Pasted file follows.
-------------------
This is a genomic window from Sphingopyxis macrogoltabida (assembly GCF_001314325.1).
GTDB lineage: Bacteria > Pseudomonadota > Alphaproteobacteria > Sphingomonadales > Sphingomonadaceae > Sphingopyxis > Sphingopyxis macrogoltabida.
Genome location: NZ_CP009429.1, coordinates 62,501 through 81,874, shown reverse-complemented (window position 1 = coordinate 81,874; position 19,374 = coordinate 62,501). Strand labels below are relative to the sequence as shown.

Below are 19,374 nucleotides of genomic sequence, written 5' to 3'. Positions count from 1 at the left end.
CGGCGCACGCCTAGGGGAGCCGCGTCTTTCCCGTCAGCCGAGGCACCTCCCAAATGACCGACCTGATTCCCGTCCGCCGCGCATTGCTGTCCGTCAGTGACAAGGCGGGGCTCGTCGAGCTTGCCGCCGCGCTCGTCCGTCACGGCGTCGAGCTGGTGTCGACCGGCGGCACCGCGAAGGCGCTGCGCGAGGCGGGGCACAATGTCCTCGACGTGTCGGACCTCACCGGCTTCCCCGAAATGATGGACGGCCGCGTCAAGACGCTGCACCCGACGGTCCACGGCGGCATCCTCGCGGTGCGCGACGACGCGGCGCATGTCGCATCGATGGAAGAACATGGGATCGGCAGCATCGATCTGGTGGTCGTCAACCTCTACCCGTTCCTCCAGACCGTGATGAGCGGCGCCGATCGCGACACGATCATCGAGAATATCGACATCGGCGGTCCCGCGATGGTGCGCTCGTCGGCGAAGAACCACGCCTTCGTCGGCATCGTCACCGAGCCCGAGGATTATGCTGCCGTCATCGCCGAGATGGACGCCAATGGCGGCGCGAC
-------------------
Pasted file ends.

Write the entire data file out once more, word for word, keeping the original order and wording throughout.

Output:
This is a genomic window from Sphingopyxis macrogoltabida (assembly GCF_001314325.1).
GTDB lineage: Bacteria > Pseudomonadota > Alphaproteobacteria > Sphingomonadales > Sphingomonadaceae > Sphingopyxis > Sphingopyxis macrogoltabida.
Genome location: NZ_CP009429.1, coordinates 62,501 through 81,874, shown reverse-complemented (window position 1 = coordinate 81,874; position 19,374 = coordinate 62,501). Strand labels below are relative to the sequence as shown.

Below are 19,374 nucleotides of genomic sequence, written 5' to 3'. Positions count from 1 at the left end.
CGGCGCACGCCTAGGGGAGCCGCGTCTTTCCCGTCAGCCGAGGCACCTCCCAAATGACCGACCTGATTCCCGTCCGCCGCGCATTGCTGTCCGTCAGTGACAAGGCGGGGCTCGTCGAGCTTGCCGCCGCGCTCGTCCGTCACGGCGTCGAGCTGGTGTCGACCGGCGGCACCGCGAAGGCGCTGCGCGAGGCGGGGCACAATGTCCTCGACGTGTCGGACCTCACCGGCTTCCCCGAAATGATGGACGGCCGCGTCAAGACGCTGCACCCGACGGTCCACGGCGGCATCCTCGCGGTGCGCGACGACGCGGCGCATGTCGCATCGATGGAAGAACATGGGATCGGCAGCATCGATCTGGTGGTCGTCAACCTCTACCCGTTCCTCCAGACCGTGATGAGCGGCGCCGATCGCGACACGATCATCGAGAATATCGACATCGGCGGTCCCGCGATGGTGCGCTCGTCGGCGAAGAACCACGCCTTCGTCGGCATCGTCACCGAGCCCGAGGATTATGCTGCCGTCATCGCCGAGATGGACGCCAATGGCGGCGCGAC